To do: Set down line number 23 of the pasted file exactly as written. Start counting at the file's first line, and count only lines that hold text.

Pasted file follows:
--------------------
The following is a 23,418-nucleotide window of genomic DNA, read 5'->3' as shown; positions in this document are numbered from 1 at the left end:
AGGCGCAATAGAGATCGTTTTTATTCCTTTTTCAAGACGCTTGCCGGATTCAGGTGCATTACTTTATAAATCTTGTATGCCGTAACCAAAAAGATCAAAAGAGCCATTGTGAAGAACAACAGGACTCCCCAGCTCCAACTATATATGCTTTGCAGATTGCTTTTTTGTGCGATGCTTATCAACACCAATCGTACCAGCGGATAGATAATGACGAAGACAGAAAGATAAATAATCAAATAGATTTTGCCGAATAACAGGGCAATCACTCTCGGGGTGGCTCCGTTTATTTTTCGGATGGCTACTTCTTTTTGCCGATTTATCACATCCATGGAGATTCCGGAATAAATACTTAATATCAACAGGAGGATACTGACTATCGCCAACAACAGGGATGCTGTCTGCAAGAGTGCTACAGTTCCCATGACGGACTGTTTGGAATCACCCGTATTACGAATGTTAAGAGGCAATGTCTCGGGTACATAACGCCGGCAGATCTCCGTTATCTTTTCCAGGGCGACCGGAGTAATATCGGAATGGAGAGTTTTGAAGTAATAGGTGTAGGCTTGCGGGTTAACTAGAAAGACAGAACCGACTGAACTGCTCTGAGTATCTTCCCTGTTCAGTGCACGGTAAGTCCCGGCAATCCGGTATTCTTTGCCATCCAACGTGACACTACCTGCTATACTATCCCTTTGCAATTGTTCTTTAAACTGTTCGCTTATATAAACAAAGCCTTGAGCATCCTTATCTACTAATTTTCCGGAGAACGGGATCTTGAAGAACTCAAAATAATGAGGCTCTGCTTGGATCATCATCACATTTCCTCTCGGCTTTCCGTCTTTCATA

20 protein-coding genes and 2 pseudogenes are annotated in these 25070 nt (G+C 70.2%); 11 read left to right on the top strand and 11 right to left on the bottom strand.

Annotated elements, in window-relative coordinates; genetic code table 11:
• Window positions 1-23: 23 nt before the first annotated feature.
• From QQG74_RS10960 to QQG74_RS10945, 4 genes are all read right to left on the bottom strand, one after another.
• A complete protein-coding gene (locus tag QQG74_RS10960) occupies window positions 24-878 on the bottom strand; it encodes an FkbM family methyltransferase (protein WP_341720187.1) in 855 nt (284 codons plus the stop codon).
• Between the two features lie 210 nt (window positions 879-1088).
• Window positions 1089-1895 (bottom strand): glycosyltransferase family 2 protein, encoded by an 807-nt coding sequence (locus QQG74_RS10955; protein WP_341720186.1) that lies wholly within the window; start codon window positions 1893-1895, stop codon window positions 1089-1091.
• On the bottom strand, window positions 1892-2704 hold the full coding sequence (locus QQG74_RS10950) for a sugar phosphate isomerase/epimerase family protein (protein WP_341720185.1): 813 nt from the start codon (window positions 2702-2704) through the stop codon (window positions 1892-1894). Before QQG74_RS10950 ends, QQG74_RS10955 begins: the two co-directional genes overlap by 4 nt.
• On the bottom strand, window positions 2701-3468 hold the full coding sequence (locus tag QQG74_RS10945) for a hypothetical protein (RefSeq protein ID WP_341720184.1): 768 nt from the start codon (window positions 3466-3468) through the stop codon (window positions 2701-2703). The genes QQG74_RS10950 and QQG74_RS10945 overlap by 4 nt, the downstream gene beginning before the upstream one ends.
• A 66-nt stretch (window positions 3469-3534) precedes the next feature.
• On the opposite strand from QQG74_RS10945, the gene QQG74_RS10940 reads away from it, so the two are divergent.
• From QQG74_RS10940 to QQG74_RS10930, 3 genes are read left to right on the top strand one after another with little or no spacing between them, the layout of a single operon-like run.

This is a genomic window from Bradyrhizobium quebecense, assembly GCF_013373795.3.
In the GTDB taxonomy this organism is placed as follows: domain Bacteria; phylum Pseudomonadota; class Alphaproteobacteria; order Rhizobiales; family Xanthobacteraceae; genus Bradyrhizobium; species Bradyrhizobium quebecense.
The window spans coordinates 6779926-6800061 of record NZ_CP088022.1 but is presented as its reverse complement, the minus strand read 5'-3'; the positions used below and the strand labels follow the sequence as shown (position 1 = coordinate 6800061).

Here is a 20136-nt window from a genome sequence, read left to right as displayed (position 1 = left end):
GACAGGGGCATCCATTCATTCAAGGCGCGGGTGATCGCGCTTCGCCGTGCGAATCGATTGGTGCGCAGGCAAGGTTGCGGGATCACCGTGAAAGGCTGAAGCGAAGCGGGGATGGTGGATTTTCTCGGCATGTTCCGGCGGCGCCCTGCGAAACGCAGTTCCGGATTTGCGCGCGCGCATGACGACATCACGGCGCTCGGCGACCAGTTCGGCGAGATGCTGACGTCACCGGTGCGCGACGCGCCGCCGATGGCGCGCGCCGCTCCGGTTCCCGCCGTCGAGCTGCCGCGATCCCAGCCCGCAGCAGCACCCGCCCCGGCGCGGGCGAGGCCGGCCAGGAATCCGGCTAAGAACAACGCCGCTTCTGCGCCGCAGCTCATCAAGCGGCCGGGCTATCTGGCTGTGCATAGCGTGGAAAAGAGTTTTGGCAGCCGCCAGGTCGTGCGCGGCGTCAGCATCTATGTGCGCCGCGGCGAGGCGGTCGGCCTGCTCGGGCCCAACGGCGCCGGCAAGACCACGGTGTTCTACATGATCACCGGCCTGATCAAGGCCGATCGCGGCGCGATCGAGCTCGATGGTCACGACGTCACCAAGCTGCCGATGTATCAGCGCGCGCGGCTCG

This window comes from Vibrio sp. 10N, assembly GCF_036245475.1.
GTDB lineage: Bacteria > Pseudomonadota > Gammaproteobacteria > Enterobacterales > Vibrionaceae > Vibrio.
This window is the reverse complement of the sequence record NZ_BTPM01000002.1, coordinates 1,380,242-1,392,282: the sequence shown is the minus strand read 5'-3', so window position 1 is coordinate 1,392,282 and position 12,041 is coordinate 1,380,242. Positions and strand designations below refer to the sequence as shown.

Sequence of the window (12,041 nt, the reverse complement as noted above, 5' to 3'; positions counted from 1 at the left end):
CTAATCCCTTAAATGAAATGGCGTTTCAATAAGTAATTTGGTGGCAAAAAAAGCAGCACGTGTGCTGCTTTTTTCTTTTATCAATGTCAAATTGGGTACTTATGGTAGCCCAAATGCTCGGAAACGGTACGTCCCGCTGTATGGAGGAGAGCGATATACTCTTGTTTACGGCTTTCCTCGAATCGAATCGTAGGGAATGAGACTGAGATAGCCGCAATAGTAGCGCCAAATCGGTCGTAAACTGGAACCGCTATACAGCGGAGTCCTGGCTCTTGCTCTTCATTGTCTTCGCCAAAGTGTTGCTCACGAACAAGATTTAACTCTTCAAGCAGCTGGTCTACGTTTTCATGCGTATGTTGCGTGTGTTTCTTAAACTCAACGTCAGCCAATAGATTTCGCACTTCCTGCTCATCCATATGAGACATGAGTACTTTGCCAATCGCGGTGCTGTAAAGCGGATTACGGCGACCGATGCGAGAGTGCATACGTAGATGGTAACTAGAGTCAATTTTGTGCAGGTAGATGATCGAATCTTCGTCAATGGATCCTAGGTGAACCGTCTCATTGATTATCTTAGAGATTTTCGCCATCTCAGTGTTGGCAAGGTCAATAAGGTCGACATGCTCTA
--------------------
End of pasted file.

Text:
Sequence of the window (12,041 nt, the reverse complement as noted above, 5' to 3'; positions counted from 1 at the left end):